bonfire night is for snuggling up; rosy cheeks and pinched noses, foggy plumes of breath escaping into the cold night. The 5th November is one of my favourite days of year; a time when the leaves crunch under foot and the warmth of a British pub roast is all you need after a long Autumnal walk. It is totally acceptable to carb-load on these kind of days, when the wind is roaring outside and chill in the air makes your knuckles turn white.
This year, I stayed in, watching the glittering rockets of light soar into the air from my living room window. There’s something gluttonous about cosy-ing up indoors, blanket wrapped round you, the kettle on ready for a warming cup of tea and not feeling in the least bit envious of those who’ve ventured out into the cold for the fireworks. Saying this, sparklers and mulled wine are totally my thing and wrapping up ready to embrace the cold for an evening where the sky is alight with shimmering brilliance is something I have done every year since I was a child. Perhaps there is a first for everything.
Part of that affinity is the food stalls selling candy floss, caramel popcorn, cobnuts and barbecued bangers, mulled wine, hot ciders and frothy chocolate milk. And I’ll take any excuse to slip on a pair of mittens and pack a thermos flask to keep everyone warm, along with sparklers and smiles. Though, on cold nights like these you need more than mittens to keep you warm: Food with a kick, that is entirely grown-up in the melange of sweet treats.
I have to say that this recipe was not my first choice. I had really wanted chocolate. Dark chocolate to be precise. A perfect bonfire night chocolate cake. However having searched high and low for one ingredient in particular, and spending most of my morning running from supermarket to organic food store with no luck whatsoever, I resigned myself to the fact that the bake was simply not meant for this weekend. So, with one packet of lonely blanched almonds peering at me from the shelf of aisle three, I grabbed them and got myself back in the warmth of my flat before my fingers got numb and my nose turned any pinker than it already had.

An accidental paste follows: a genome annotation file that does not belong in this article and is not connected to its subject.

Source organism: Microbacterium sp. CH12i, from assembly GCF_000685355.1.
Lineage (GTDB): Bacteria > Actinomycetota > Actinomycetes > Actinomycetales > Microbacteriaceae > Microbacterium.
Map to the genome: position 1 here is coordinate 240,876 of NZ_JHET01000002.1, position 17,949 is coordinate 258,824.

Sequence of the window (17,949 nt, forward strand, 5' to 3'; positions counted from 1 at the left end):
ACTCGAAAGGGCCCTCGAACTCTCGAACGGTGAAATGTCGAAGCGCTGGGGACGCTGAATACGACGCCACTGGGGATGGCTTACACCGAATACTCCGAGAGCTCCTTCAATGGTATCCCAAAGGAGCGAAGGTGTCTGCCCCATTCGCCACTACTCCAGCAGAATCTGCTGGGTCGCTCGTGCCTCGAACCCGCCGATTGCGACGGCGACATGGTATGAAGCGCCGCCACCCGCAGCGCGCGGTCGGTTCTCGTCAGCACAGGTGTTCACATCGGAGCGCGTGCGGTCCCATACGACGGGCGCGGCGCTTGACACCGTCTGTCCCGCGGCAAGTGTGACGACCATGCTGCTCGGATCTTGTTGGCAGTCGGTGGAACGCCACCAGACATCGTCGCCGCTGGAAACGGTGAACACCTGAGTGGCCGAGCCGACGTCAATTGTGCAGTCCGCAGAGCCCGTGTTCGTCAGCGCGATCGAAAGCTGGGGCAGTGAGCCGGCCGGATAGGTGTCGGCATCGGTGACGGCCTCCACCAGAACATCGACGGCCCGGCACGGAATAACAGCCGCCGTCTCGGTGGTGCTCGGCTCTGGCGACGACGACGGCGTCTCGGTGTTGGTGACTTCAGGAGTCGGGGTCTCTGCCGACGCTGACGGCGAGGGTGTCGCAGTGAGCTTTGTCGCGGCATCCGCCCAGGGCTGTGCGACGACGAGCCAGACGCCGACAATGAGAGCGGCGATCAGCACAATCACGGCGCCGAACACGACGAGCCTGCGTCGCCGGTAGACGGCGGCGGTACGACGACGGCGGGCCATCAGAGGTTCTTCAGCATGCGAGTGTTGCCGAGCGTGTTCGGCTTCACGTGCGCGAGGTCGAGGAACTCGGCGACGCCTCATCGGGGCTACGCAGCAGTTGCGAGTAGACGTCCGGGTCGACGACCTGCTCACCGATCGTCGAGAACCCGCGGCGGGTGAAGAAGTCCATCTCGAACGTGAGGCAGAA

Instead, I decided to bake something that packed a punch, full of warming flavours and home comforts. If I dared breathe the word “cheddar” to any of my French friends, I am sure they would gasp with shock, but yes – cheddar cheese, in a savoury biscuit with chilli and blanched almonds. The perfect pre-dinner delight on a cold winter night or beautiful as a gift parcelled in cellophane and finished with ribbon. Plus, who can resist a bit of cheese? Even if it is cheddar.
gay seznamka horní čermná Chilli Almond Biscuits
tetragonally Makes 25-30
175g unsalted butter, softened
175g grated cheddar cheese
1 tsp chilli flakes
3/4 tsp salt
2 tsp smoked paprika
1 small clove of garlic, crushed
175g plain flour
2 tbsp milk
150g blanched almonds, roughly chopped
1. Chop the butter roughly and beat it with the cheddar, chilli flakes, salt, paprika and garlic until smooth.
2. Add the flour and milk, then work everything together until you get a smooth and pliable dough.
3. Divide the mixture in two, roll each half into a cylinder about 4cm think and 20-25cm long, place on a sheet of parchment paper and freeze until firm.
4. To bake, cut 1cm thick slices and place them a few centimetres apart on a lined baking tray.
5. Heat the oven to 180C/160C fan/350F/gas mark 4 and bake for 20-25mins until golden brown.
Recipe from Dan Lepard’s Short & Sweet